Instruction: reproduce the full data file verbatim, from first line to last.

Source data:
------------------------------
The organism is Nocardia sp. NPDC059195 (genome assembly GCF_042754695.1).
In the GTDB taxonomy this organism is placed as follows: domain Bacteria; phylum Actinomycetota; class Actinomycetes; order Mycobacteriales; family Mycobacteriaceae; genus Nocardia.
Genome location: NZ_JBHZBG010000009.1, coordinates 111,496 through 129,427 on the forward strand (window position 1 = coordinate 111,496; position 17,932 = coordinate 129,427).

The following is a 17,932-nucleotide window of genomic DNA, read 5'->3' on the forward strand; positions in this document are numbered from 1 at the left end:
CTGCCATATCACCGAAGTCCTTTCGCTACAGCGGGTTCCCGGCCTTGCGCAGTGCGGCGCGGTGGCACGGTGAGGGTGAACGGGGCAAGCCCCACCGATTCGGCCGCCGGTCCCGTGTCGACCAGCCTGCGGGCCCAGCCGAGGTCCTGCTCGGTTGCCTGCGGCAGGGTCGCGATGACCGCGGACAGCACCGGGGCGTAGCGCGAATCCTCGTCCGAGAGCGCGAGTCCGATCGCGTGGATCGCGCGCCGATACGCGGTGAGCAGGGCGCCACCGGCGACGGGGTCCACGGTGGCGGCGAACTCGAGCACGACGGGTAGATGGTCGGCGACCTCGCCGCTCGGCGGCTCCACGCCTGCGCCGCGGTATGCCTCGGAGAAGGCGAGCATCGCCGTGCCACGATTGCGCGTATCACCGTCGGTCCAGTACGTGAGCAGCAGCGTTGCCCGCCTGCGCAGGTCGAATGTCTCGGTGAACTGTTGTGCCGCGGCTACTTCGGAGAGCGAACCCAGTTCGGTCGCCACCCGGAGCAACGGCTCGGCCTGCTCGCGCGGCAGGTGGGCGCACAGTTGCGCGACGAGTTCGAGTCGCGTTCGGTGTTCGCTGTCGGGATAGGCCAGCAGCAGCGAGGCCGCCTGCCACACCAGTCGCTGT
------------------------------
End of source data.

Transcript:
The organism is Nocardia sp. NPDC059195 (genome assembly GCF_042754695.1).
In the GTDB taxonomy this organism is placed as follows: domain Bacteria; phylum Actinomycetota; class Actinomycetes; order Mycobacteriales; family Mycobacteriaceae; genus Nocardia.
Genome location: NZ_JBHZBG010000009.1, coordinates 111,496 through 129,427 on the forward strand (window position 1 = coordinate 111,496; position 17,932 = coordinate 129,427).

The following is a 17,932-nucleotide window of genomic DNA, read 5'->3' on the forward strand; positions in this document are numbered from 1 at the left end:
CTGCCATATCACCGAAGTCCTTTCGCTACAGCGGGTTCCCGGCCTTGCGCAGTGCGGCGCGGTGGCACGGTGAGGGTGAACGGGGCAAGCCCCACCGATTCGGCCGCCGGTCCCGTGTCGACCAGCCTGCGGGCCCAGCCGAGGTCCTGCTCGGTTGCCTGCGGCAGGGTCGCGATGACCGCGGACAGCACCGGGGCGTAGCGCGAATCCTCGTCCGAGAGCGCGAGTCCGATCGCGTGGATCGCGCGCCGATACGCGGTGAGCAGGGCGCCACCGGCGACGGGGTCCACGGTGGCGGCGAACTCGAGCACGACGGGTAGATGGTCGGCGACCTCGCCGCTCGGCGGCTCCACGCCTGCGCCGCGGTATGCCTCGGAGAAGGCGAGCATCGCCGTGCCACGATTGCGCGTATCACCGTCGGTCCAGTACGTGAGCAGCAGCGTTGCCCGCCTGCGCAGGTCGAATGTCTCGGTGAACTGTTGTGCCGCGGCTACTTCGGAGAGCGAACCCAGTTCGGTCGCCACCCGGAGCAACGGCTCGGCCTGCTCGCGCGGCAGGTGGGCGCACAGTTGCGCGACGAGTTCGAGTCGCGTTCGGTGTTCGCTGTCGGGATAGGCCAGCAGCAGCGAGGCCGCCTGCCACACCAGTCGCTGT